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#JusticeSolutions New Zealand tour – Ministry of Justice

In the second blog reflecting on the observations of our #JusticeSolutions tour of New Zealand, Jesuit Social Services’ General Manager – Justice Programs DANIEL CLEMENTS writes that the NZ Government has committed to engage New Zealand citizens in a public conversation around what we valued as a society.

Several days into our #JusticeSolutions tour of New Zealand, we have already met with a variety of people working in the justice sector, spanning Government, non-Government and philanthropy.

We have heard of difficulties over many years including the use of double bunking in NZ prisons, the recommissioning of old police stations that were already past their use-by-date to house offenders and the importation of modular prison cells from China.

These issues have led New Zealand politicians, the Department of Corrections and the Department of Justice to the realization that they couldn’t keep building prisons and prompted them to re-think their approach to criminal justice.

More recently this has led to the establishment of the Hapaitia te Oranga Tangata, Safe and Effective Justice Program.

The program is “about developing long-term solutions to keep people safe, allow communities to thrive, and build a justice system that we can all be proud of.”

We had the opportunity to meet with Aphra Green, General Manager, Strategy, Evidence and Investment and her team of Senior Staff from the Ministry of Justice.

Aphra outlined the approach of the team that incorporates an actuarial social investment model and a shift away from targets to “look at issues from a range of angles” including a focus on wellbeing.

She outlined the work done by the department prior to NZ’s 2017 election in response to the challenges facing their criminal justice system. This work has contributed to what the Government views as a 30 year challenge designed to address the needs of a system that lacked “core purpose” and had gravitated to a diminished focus – controlling risk.

More recently, under the current Labor government, was the drive to engage New Zealand citizens in a “public conversation around what we valued as a society.”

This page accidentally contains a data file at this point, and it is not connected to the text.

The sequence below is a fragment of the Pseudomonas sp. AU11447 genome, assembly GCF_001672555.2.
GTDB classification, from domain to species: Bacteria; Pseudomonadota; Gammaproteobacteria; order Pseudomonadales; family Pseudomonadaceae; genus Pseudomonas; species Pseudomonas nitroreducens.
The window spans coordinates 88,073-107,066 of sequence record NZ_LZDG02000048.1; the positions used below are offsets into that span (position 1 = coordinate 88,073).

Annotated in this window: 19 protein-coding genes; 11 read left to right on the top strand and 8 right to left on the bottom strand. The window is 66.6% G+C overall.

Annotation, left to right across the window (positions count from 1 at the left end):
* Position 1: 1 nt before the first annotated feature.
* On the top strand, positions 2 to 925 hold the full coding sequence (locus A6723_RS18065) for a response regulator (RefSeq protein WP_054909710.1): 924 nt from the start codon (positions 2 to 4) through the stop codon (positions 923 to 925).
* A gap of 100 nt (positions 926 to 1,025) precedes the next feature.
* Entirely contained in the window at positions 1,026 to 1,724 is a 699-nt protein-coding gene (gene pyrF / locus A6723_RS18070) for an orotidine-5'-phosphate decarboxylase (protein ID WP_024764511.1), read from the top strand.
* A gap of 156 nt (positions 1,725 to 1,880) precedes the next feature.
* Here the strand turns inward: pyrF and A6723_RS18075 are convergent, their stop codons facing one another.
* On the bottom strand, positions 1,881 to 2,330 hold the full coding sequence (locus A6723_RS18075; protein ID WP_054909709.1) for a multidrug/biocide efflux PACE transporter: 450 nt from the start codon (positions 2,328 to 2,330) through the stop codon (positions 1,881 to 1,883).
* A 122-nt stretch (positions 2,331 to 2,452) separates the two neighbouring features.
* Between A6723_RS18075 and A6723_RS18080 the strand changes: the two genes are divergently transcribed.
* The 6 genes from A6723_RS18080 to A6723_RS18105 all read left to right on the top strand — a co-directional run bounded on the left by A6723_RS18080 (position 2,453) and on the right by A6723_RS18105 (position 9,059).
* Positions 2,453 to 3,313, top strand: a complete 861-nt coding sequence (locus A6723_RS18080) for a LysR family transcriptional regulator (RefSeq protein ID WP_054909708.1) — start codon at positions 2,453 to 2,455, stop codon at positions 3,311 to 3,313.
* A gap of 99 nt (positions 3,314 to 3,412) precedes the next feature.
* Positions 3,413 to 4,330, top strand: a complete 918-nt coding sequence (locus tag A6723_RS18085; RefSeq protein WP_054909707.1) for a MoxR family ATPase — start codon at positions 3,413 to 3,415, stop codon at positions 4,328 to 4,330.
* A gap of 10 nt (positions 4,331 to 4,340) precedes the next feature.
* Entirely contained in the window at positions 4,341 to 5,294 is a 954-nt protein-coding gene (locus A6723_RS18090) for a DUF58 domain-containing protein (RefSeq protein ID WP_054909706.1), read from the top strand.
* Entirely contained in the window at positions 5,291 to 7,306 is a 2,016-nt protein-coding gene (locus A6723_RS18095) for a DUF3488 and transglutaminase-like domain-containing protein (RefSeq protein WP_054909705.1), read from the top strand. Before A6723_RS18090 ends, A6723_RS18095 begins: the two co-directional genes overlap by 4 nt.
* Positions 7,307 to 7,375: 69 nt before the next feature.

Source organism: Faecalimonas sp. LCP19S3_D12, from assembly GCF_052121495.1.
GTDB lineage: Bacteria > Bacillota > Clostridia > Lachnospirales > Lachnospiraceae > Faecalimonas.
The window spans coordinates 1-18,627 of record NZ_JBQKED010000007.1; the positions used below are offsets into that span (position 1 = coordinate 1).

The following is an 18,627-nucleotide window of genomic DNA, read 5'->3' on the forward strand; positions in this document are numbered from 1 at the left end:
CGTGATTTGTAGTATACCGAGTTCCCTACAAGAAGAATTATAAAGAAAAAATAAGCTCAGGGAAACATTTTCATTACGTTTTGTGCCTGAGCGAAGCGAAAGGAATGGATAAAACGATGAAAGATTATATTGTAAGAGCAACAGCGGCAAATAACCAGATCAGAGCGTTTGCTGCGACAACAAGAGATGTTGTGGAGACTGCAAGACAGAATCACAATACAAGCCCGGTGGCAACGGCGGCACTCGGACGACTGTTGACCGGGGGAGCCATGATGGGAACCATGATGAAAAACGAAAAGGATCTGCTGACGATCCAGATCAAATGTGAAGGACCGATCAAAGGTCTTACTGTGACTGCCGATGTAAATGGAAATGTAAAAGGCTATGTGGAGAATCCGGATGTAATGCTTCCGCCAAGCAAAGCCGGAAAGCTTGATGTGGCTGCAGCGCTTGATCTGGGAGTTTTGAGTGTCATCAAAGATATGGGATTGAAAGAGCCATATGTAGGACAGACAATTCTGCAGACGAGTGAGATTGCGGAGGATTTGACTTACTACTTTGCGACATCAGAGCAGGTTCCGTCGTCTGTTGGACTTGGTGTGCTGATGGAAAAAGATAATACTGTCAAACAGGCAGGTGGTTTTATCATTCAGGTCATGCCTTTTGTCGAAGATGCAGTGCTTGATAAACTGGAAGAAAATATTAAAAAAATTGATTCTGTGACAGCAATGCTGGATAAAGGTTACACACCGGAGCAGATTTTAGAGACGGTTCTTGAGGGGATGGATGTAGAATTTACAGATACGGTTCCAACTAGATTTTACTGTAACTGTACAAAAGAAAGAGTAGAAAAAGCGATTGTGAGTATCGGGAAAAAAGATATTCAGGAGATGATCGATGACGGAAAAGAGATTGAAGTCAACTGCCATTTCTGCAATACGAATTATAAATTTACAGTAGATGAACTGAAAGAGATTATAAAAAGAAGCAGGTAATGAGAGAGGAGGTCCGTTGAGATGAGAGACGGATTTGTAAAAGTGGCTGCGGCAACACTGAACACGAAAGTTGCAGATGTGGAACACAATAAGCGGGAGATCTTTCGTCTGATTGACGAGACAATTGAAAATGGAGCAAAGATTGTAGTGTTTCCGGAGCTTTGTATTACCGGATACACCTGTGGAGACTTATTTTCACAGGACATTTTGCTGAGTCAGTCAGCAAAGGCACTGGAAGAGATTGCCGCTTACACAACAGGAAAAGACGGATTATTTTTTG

The end result was a national justice summit held in August 2018 with six key themes emerging, including the importance of a justice system that:

  • reflects the values of New Zealanders
  • provides an opportunity for Maori to lead solutions for Maori people
  • offers victims better support
  • has a focus on prevention and rehabilitation
  • empowers wh?nau and communities, and
  • delivers system-wide transformation.

Aphra indicated that the media is reporting with more complexity and nuance on justice issues, something beginning to occur.

In addition, the Ministry has implemented a new approach modeled on the aviation and transport industries. That is, when things go wrong, bring the right people together to investigate and look at what we can learn in what Aphra described as a “no fault process”.

A  central tenet of the Ministry’s work has been research around social investment and the criminal justice system and the use of data to better understand life course patterns and needs.

This detailed research has offered key lessons including:

  • the importance of a focus on 14-16 year olds at high risk of re-offending and  of support for victims of crime
  • insight into offending patterns that require additional response;
  • clarity around the gaps in service provision including therapeutic support and intervention.

Aphra and her team don’t shy away from the body of work that needs to be done to improve the response for people and their families who intersect the criminal justice system.

Their work is providing the NZ Government with clear strategic directions in how to reduce the prison population, support a wellbeing agenda and strengthen the connection between the Ministry and policymakers.